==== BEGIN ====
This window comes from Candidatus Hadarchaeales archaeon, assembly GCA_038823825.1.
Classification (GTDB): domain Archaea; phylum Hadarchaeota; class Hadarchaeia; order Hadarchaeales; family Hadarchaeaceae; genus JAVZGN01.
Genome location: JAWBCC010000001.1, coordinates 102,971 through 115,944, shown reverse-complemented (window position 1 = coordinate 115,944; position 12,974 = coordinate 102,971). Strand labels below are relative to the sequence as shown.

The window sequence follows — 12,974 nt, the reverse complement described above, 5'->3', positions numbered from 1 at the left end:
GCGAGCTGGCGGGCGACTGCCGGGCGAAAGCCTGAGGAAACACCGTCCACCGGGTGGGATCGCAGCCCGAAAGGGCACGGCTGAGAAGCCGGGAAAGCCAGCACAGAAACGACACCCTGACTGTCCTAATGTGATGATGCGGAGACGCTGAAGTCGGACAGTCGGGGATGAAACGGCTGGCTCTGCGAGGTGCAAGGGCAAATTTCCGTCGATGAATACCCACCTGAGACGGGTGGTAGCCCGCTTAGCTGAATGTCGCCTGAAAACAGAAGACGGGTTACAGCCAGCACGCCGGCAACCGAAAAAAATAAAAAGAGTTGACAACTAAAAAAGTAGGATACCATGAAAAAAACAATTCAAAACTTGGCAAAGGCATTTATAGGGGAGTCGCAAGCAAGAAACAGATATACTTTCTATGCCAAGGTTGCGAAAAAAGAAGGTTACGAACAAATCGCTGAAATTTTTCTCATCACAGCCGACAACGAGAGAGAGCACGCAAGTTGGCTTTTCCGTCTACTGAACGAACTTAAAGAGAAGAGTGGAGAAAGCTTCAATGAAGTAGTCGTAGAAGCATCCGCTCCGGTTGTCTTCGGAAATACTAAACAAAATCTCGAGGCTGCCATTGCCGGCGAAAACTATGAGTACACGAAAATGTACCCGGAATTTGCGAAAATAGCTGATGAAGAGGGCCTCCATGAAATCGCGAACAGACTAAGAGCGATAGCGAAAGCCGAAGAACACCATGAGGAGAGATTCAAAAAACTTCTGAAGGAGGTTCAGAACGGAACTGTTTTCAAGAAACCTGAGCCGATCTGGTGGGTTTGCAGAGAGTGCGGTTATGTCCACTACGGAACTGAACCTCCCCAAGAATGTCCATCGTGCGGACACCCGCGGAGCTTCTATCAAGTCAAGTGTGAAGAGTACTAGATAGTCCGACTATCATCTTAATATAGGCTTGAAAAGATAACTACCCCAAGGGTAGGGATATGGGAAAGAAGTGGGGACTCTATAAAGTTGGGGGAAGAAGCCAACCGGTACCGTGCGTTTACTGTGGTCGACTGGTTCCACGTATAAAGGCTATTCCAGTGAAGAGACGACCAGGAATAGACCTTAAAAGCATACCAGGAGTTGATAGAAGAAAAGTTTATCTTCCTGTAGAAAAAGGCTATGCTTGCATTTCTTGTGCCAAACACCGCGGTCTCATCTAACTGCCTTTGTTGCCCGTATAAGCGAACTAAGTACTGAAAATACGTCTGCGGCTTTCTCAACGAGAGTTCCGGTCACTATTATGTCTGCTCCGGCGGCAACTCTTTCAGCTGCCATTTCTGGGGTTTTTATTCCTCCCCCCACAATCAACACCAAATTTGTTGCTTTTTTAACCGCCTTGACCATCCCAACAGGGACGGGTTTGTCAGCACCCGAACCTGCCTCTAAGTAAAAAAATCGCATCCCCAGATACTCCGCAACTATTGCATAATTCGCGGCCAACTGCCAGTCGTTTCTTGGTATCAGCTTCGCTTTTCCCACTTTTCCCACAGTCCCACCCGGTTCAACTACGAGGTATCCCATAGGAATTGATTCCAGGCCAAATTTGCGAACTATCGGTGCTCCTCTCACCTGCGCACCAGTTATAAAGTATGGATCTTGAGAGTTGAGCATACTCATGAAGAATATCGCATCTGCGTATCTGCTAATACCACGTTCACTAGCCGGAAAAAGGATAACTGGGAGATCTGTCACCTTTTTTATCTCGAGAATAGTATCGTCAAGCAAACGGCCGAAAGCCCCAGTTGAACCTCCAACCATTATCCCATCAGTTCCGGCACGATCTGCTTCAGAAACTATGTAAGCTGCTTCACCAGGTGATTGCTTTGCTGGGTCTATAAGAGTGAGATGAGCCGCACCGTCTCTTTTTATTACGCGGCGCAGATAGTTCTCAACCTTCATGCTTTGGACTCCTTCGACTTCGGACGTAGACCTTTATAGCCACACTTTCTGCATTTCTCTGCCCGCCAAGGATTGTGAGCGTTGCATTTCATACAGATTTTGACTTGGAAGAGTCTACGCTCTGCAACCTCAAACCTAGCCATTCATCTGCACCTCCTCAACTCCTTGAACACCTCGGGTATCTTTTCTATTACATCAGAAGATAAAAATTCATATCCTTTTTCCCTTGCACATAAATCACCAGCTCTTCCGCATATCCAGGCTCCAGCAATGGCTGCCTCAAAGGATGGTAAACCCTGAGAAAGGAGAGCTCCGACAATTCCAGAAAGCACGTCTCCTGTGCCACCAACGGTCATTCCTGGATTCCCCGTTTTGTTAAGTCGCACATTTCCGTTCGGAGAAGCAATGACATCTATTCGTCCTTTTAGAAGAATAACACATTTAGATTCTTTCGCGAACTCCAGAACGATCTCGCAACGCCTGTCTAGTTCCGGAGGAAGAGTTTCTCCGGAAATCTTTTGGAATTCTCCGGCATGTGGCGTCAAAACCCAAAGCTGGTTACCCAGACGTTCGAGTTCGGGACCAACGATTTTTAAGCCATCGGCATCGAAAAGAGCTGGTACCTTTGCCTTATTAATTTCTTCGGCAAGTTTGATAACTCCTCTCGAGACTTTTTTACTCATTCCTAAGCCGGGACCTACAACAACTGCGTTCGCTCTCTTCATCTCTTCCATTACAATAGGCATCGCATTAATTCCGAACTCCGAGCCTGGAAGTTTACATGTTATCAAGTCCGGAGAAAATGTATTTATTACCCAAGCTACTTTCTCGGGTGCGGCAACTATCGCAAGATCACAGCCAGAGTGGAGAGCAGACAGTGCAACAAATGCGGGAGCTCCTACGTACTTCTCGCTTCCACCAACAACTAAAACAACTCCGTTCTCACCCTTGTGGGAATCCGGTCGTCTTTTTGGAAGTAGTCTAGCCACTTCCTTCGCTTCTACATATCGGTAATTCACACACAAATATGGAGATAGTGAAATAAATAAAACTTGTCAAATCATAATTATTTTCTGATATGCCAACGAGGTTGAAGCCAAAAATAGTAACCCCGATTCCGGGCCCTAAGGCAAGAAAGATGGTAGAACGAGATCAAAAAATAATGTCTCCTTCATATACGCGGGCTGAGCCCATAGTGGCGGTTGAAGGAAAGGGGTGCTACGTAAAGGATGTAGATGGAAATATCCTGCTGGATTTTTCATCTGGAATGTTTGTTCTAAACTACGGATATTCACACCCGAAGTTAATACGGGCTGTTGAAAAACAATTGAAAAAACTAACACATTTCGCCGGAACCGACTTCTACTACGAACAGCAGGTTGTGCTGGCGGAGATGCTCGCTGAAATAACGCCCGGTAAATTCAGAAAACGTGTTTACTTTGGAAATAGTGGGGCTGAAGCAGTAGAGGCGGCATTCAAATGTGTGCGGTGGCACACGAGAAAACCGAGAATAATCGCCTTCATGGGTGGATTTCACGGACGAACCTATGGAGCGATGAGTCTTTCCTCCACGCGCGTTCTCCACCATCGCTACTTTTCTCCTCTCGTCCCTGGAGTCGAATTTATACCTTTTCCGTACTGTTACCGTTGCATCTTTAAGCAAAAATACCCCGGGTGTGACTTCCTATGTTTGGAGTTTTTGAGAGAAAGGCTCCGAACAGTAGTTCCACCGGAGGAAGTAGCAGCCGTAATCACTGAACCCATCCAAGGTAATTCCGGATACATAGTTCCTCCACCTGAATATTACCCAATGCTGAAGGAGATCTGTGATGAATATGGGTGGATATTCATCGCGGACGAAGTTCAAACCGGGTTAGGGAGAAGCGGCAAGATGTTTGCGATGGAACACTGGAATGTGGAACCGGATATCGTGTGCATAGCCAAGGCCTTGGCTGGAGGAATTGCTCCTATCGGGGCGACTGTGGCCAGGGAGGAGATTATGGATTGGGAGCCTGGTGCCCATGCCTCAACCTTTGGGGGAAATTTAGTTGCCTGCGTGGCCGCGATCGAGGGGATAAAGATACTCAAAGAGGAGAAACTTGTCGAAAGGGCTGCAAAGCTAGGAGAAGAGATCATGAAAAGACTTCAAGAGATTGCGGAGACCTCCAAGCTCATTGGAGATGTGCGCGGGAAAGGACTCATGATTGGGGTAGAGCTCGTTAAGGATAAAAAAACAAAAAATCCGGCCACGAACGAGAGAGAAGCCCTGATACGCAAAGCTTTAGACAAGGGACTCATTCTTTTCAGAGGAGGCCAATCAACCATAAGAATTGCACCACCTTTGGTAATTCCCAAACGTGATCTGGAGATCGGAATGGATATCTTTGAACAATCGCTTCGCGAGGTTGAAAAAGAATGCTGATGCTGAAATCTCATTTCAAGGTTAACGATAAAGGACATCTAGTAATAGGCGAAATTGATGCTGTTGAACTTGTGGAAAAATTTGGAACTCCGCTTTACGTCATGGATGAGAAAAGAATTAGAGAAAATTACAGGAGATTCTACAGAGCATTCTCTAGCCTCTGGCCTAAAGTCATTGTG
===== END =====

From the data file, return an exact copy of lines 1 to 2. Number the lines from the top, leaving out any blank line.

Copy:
This window comes from Candidatus Hadarchaeales archaeon, assembly GCA_038823825.1.
Classification (GTDB): domain Archaea; phylum Hadarchaeota; class Hadarchaeia; order Hadarchaeales; family Hadarchaeaceae; genus JAVZGN01.